For most visitors the lobby stands as the structure’s distinguishing feature.  From its polished maple floor to the peak of its log paneled ceiling, it measures more than 76 feet in height.  The lobby of Old Faithful Inn is a maze of twisted branches, inviting staircases, and welcoming balconies described by one historian as rusticity gone berserk!  Upon viewing the lobby, many are drawn beyond, to experience it—to touch its enormous stone chimney, to stroke a beautifully polished log, to inhale the scent of the wood, to listen to the creak of the stairs and the chatter of admirers.  This is a building to delight the senses.  It is a public space with a strong sense of place where many feel at home.  All eyes are carried upward, one gapes and wonders, Who could have imagined this? (Quinn, 1).

            Old Faithful Inn would become the template, the inspiration, for other great park hotels such as El Tovar, East Glacier, Many Glacier, Prince of Wales; Crater Lake, and Ahwahnee.  It would be reproduced life-size for the Panama Pacific Exposition in 1915, and is the inspiration behind Disney’s Wilderness Lodge.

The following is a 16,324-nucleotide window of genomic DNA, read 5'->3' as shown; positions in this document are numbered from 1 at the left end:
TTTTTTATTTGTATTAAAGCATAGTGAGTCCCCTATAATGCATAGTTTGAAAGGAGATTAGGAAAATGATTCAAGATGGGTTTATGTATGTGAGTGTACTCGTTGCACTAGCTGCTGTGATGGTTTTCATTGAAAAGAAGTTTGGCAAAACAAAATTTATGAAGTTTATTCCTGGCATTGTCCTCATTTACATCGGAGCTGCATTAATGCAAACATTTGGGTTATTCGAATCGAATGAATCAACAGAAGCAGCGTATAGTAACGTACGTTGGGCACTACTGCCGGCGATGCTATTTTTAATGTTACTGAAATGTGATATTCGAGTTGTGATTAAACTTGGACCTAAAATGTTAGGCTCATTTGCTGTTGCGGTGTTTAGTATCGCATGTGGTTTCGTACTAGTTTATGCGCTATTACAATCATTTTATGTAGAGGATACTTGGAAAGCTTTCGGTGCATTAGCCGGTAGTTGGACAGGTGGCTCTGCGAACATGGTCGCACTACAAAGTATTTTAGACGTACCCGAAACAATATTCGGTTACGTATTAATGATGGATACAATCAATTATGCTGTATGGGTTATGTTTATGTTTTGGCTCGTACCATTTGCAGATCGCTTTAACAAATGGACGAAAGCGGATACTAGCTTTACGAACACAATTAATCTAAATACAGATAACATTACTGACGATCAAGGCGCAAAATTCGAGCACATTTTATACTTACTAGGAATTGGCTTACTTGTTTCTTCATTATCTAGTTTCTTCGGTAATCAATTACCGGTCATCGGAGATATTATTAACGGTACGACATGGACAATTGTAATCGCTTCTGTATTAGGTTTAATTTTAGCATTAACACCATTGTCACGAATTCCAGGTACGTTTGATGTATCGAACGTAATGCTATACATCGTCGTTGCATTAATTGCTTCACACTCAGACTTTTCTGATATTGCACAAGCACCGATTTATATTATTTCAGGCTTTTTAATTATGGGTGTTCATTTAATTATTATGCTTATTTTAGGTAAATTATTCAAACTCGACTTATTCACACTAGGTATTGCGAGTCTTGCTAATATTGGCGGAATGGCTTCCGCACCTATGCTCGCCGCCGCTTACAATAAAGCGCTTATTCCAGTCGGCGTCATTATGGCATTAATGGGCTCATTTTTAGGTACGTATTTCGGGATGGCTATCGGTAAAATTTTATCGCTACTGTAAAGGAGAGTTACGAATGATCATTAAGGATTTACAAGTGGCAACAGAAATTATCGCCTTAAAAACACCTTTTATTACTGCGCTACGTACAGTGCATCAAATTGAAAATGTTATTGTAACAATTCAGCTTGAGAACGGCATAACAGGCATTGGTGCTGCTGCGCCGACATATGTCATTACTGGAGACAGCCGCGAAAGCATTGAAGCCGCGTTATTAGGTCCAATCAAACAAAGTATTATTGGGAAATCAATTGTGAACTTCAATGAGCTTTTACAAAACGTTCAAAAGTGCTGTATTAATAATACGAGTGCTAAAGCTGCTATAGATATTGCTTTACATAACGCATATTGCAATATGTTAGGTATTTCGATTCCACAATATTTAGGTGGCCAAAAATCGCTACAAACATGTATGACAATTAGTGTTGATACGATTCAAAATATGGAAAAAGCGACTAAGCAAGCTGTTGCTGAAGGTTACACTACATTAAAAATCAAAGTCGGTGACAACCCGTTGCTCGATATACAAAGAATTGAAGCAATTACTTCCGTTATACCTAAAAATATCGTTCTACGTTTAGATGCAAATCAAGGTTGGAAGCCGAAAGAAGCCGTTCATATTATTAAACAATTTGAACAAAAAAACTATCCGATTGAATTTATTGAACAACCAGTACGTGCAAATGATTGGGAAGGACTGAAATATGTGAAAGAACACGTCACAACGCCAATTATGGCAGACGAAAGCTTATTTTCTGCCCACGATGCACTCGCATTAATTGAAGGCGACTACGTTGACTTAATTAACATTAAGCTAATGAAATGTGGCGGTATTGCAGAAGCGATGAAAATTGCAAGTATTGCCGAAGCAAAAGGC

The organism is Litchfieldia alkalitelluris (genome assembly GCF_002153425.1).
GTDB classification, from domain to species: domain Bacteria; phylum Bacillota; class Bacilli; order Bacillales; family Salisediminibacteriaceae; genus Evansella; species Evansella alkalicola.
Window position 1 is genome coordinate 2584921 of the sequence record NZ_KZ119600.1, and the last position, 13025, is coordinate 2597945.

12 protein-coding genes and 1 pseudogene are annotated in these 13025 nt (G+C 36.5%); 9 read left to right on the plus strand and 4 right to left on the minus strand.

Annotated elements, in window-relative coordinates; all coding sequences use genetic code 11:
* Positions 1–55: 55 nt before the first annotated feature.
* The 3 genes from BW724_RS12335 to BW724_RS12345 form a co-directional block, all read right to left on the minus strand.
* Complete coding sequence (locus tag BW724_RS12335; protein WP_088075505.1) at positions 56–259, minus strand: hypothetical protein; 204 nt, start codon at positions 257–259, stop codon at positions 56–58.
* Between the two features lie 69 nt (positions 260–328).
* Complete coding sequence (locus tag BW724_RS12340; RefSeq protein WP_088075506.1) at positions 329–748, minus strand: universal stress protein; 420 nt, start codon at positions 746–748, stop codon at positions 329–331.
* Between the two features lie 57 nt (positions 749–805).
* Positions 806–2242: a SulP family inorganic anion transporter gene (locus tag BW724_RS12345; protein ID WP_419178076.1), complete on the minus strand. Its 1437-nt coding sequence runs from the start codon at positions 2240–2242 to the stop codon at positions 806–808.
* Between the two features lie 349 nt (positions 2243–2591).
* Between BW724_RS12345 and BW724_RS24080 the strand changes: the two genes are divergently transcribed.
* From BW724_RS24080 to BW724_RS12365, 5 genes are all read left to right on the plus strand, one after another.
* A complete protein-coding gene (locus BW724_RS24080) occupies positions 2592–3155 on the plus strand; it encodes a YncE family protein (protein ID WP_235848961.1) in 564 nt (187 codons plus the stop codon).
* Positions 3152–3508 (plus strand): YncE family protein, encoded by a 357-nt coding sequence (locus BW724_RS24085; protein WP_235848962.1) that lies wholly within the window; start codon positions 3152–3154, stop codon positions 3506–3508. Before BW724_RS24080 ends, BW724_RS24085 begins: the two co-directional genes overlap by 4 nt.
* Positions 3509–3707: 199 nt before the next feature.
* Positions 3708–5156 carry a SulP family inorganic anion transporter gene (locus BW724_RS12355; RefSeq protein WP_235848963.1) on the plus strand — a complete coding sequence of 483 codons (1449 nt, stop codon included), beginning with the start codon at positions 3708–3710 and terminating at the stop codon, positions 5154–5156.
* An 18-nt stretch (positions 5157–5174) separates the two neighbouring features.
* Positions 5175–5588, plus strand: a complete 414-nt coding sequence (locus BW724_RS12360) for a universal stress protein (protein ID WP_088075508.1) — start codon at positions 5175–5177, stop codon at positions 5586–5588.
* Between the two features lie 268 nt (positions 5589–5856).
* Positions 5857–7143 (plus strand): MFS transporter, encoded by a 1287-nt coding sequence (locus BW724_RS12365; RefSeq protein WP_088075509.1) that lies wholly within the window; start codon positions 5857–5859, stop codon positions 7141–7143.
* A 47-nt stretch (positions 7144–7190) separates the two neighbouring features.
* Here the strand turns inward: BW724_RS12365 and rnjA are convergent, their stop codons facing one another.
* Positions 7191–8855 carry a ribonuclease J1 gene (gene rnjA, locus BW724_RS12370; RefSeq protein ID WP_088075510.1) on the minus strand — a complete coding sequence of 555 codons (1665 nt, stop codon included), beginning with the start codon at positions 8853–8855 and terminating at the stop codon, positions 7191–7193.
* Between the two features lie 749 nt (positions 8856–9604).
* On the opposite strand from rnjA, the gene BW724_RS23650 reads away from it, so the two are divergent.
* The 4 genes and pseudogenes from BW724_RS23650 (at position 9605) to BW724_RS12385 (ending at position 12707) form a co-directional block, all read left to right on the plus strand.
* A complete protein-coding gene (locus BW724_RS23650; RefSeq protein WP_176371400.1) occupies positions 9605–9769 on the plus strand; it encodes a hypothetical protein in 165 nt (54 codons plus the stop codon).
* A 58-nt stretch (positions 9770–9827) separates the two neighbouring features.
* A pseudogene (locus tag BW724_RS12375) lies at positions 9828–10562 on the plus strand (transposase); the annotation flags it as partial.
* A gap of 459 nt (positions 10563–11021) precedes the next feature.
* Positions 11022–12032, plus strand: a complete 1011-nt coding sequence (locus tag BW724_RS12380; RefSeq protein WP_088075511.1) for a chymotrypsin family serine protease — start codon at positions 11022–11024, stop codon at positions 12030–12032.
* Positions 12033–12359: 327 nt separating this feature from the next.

Though it has been loved to death from the start, almost we lost it during the 1970s.  Barnes notes that “Rotting logs, worn shingle siding, and a deteriorating roof were the obvious problem. . . .  There were joints coming apart, the roof was collapsing in sections, logs were falling off the building.”  The NPS seriously considered demolishing it, but the public was outraged at the very thought! (Barnes, 24).

            It took ten years and over $7,000,000 to fix the problems and shore it up for the next half century.  Periodic earthquakes are always a problem since Yellowstone itself is the world’s most active volcano.

            The entire world watched with bated breath, however, in 1988, when it appeared certain Old Faithful Inn was doomed.  In that terrible forest fire, when almost a third of the park burned over, only a last-minute shift of the wind saved the lodge for posterity.

* * * * *

Exterior of Old Faithful Inn